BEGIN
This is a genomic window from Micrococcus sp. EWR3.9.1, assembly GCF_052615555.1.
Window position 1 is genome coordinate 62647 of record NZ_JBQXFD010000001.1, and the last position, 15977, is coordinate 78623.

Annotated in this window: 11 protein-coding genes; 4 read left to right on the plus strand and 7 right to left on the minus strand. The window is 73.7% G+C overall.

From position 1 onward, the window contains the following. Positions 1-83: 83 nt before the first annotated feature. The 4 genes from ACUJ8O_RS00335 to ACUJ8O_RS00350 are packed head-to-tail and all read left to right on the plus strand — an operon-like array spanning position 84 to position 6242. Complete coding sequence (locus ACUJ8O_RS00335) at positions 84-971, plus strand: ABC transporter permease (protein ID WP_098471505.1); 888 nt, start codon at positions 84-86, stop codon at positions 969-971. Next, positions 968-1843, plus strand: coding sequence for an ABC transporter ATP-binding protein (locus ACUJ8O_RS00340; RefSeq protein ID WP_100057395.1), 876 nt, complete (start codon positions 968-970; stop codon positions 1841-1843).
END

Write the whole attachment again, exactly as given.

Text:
This is a genomic window from Micrococcus sp. EWR3.9.1, assembly GCF_052615555.1.
Window position 1 is genome coordinate 62647 of record NZ_JBQXFD010000001.1, and the last position, 15977, is coordinate 78623.

Annotated in this window: 11 protein-coding genes; 4 read left to right on the plus strand and 7 right to left on the minus strand. The window is 73.7% G+C overall.

From position 1 onward, the window contains the following. Positions 1-83: 83 nt before the first annotated feature. The 4 genes from ACUJ8O_RS00335 to ACUJ8O_RS00350 are packed head-to-tail and all read left to right on the plus strand — an operon-like array spanning position 84 to position 6242. Complete coding sequence (locus ACUJ8O_RS00335) at positions 84-971, plus strand: ABC transporter permease (protein ID WP_098471505.1); 888 nt, start codon at positions 84-86, stop codon at positions 969-971. Next, positions 968-1843, plus strand: coding sequence for an ABC transporter ATP-binding protein (locus ACUJ8O_RS00340; RefSeq protein ID WP_100057395.1), 876 nt, complete (start codon positions 968-970; stop codon positions 1841-1843).